Spadaro believes country should do on-arrival rapid antigen testing  

Spadaro believes country should  do on-arrival rapid antigen testing  

 

 PHILIPSBURG--Maho Group President and Chief Executive Officer (CEO) Saro Spadaro believes St. Maarten should do on-arrival rapid antigen testing for guests and says the country should step up its game and exploit opportunities to attract visitors to the country.

  Spadaro said in a press release that the government is lagging in its decision-making process and its adoption of on-arrival rapid antigen testing, noting: “We are running out of time. Tourism, and the livelihood of this country, is at severe risk.”

  He said, “While the situation will gradually improve in 2021, hopefully, because of vaccines and medical treatment, St. Maarten needs to step up its game and take advantage of every opportunity to attract guests to its shores.”

  TENTO Health gave a presentation to the Ministry of Health and the Ministry of Tourism on Thursday, October 8, with a proposal to combine a smartphone application and a digital health solution for managing and controlling COVID-19.

  The application is endorsed by Apple and Google and available in their app-stores. The proposal is a collaboration between TENTO and the South Korean healthcare company SD BIOSENSOR, which manufactures rapid antigen tests, amongst other medical supplies.

 “This is a real, actionable, and affordable plan. To date, and to our knowledge, the government has not done anything about it. So, whether they choose to go with this company or another like it, the government must decide by November 1 to have a system implemented by December 1. These dates are consistent with the presented proposal. If the French and Dutch governments are using such technology and implementing systems by these dates, then why shouldn’t we?”

  According to the release, the current system of polymerase chain reaction (PCR) pre-testing for arrivals prevents travellers from getting on a plane right away.

  “First of all, it’s difficult to get tests, it can get pricey, especially for families, and represents an immediate barrier to a would-be traveller. Also, it’s ineffective, because passengers can become infected in the five days following the test and before they arrive in St Maarten. Research with leading tour operators shows that clients prefer to book destinations that have requirements that are easier to comply with, in particular those with no pre-testing,” Spadaro said.

  St Maarten currently requires a PCR test for COVID-19 performed within five days before arrival to the country.

  “Travelers and airlines indicate that this protocol is not practical and leads to cancellations. Further challenges arise because of competition from destinations that have more flexible or no pre-departure testing requirements,” it was stated in the release.

  SunWing recently announced that it is resuming operations to some Caribbean destinations and Mexico. St. Maarten is not on that list. The Caribbean destinations mentioned in SunWing’s announcement do not require pre-departure PCR tests, the release stated.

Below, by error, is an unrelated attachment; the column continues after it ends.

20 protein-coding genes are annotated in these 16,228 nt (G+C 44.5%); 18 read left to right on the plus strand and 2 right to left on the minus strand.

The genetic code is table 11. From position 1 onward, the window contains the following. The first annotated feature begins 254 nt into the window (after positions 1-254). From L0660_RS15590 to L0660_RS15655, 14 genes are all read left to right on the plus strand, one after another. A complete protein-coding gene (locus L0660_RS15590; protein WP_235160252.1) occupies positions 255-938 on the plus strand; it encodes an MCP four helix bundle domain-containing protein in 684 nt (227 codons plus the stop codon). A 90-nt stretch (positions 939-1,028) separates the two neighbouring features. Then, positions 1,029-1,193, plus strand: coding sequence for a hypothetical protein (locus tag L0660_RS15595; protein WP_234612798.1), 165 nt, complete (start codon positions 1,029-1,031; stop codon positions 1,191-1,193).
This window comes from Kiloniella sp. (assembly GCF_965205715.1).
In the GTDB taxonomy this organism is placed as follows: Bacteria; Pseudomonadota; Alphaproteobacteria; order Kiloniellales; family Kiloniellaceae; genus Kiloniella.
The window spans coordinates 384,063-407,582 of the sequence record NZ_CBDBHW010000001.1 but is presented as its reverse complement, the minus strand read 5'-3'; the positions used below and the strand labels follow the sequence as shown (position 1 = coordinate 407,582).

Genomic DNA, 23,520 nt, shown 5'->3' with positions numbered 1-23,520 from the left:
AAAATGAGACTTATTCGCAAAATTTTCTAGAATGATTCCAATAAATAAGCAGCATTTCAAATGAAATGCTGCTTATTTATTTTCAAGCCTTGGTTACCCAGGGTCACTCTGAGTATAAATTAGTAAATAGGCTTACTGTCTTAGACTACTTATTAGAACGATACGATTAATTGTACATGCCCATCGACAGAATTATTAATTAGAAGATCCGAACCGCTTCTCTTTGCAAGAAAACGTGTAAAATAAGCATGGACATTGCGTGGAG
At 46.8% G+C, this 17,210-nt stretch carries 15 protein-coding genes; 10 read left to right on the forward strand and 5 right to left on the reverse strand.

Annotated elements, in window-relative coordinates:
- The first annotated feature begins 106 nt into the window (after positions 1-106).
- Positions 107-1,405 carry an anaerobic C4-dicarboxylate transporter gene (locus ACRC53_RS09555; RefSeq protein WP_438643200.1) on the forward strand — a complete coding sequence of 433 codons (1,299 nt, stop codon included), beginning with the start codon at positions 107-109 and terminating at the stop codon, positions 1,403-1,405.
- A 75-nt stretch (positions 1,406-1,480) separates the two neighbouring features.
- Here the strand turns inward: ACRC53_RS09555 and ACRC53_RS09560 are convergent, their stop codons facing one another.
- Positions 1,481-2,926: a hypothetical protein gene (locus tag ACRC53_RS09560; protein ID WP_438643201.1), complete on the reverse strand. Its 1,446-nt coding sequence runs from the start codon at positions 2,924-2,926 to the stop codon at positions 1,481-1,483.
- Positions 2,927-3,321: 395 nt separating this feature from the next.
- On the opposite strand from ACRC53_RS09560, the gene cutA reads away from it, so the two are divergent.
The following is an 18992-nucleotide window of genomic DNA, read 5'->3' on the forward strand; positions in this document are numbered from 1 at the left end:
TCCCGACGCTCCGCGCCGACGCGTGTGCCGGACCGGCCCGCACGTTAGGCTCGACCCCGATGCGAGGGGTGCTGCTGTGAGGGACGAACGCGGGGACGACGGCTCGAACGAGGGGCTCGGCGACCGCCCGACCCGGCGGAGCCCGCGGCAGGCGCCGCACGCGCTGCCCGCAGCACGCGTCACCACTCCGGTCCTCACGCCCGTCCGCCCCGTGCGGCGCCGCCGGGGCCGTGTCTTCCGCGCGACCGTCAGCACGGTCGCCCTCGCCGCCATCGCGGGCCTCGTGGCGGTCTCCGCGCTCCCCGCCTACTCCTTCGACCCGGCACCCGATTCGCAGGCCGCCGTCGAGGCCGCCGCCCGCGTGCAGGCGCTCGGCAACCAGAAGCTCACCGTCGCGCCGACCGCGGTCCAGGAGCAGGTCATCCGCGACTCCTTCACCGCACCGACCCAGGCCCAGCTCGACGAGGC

According to the release, Expedia has advised that there is demand for travel in the marketplace, and customers are willing to book vacations, but restrictions and requirements implemented by individual Caribbean islands are crucial in driving demand.

  JetBlue Vacations reported that travel to Aruba is increasing because of on-arrival testing, and the company has indicated that bookings are up for destinations that have more liberal testing requirements.

  Flight Centre Travel Group said there is currently more interest in the Dominican Republic since the restrictions were further lifted, and, in reviewing its bookings made in September, travellers are seeking Jamaica, Riviera Maya, Cancun, Punta Cana, and Aruba.

  “We must act now to stop losing market share to Mexico, the Dominican Republic, Jamaica, and claim our share of the travellers willing to go on vacation this winter,” said Spadaro. “Technology and risk analysis are critical for successfully balancing the protection of public health with our limited healthcare infrastructure, and also in stimulating economic activity to ensure jobs are protected and that poverty does not increase.”

  The TENTO (or similar) app will allow Collective Preventive Services (CPS) to communicate with guests while on the island, monitor symptoms, request feedback, etc. TENTO is General Data Protection Regulation (GDPR) compliant, and in a second stage, the app can be used to store vaccination certificates for passengers.

  According to the release, expanded local testing with rapid antigen testing will allow CPS to better control the spread of COVID-19 on the island, thus saving lives and protecting the healthcare system.

  “Rapid Antigen Testing has been accepted all over the world as an effective testing method, and affordable, costing approximately 75 per cent less than a PCR test. St. Maarten needs to develop a powerful protocol to manage the risk of infection, based on rapid antigen testing on arrival, COVID-19 insurance, and random PCR testing to verify the accuracy of rapid testing,” the release stated.

  “I support efforts that allow us to safely lower barriers that turn away tourists from visiting our shores. We must strike the right balance between the safety of our people’s health and the health of the country’s economy.

  “Today’s antigen tests, currently being assessed by France and the Netherlands, appear to offer that balance so that we can revive our economy by increasing the number of arrivals while mitigating risk,” the release quoted Minister of Tourism Ludmila de Weever as saying.

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